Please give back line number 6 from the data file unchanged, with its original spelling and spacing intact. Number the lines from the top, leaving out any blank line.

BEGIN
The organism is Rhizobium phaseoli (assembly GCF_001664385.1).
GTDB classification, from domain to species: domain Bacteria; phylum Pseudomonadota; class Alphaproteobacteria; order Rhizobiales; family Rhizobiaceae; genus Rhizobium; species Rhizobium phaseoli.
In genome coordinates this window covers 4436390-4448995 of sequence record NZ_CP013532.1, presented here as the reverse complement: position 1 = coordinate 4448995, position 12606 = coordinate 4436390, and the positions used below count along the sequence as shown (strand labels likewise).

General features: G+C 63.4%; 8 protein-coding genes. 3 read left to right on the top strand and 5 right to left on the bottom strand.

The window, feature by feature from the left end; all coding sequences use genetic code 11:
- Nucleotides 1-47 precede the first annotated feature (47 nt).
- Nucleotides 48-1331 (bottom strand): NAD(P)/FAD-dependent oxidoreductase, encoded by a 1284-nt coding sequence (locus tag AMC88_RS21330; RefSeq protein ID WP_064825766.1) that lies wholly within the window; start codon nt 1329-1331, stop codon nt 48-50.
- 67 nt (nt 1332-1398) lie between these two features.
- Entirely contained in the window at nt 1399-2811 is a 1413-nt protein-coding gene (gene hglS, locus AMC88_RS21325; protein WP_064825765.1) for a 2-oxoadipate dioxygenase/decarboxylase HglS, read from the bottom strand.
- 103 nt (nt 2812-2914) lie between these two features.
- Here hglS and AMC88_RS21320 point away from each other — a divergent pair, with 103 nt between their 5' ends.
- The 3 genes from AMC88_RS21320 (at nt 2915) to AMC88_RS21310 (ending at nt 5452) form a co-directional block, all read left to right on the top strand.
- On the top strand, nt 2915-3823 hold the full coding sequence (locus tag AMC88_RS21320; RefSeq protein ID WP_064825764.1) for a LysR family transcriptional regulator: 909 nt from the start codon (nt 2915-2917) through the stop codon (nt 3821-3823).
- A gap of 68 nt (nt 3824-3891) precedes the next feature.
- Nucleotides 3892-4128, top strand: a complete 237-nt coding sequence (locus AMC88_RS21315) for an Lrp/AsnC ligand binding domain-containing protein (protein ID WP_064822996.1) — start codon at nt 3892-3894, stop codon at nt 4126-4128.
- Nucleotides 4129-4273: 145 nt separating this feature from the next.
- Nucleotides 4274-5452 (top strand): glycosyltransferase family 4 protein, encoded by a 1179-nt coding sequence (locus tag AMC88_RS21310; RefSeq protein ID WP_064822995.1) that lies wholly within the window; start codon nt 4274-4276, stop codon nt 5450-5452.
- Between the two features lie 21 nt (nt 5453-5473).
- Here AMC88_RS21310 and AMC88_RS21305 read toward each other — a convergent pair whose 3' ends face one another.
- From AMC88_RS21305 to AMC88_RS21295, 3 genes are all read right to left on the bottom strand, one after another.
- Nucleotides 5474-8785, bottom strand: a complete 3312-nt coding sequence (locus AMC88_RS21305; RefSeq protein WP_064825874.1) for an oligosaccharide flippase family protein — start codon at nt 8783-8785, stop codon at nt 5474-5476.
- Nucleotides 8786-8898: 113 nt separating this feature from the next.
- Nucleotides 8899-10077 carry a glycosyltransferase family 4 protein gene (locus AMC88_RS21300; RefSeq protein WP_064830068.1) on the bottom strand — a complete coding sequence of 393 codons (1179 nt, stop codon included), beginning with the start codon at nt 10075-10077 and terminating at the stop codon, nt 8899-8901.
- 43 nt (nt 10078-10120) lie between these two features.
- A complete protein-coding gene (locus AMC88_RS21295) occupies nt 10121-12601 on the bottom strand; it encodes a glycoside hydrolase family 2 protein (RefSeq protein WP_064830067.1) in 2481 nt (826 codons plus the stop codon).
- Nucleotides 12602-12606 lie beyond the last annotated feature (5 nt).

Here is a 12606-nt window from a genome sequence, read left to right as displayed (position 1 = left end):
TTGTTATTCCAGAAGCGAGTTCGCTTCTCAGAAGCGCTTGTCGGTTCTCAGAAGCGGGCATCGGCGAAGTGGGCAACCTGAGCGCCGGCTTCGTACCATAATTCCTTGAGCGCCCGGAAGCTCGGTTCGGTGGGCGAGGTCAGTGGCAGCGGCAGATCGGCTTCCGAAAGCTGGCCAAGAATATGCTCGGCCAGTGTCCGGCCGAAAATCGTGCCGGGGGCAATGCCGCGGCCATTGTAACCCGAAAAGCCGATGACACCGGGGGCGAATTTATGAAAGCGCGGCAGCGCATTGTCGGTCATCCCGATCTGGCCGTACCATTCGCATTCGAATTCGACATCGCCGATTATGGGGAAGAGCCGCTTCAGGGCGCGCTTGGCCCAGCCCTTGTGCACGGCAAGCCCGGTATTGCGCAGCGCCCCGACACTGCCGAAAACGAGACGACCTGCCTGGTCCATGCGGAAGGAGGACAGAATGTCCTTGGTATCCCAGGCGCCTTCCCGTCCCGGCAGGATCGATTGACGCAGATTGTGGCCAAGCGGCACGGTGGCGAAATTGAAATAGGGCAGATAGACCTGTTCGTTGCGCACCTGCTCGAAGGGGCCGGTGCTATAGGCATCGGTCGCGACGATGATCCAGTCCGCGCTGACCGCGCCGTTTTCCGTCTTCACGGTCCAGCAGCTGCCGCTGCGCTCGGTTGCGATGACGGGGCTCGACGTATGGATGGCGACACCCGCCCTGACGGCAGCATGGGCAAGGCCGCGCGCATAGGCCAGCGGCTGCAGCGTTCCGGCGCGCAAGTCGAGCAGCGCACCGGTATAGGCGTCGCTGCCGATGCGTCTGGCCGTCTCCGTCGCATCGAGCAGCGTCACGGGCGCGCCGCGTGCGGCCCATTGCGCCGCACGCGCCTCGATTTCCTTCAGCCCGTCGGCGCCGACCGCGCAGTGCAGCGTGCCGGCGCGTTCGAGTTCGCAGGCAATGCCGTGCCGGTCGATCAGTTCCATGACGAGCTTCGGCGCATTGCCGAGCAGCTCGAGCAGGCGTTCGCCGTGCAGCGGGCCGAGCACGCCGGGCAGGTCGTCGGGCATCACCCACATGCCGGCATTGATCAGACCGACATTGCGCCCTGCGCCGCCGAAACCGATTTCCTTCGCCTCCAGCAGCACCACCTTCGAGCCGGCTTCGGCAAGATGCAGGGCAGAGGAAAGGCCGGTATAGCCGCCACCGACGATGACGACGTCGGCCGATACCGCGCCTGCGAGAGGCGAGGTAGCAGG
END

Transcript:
- Nucleotides 1-47 precede the first annotated feature (47 nt).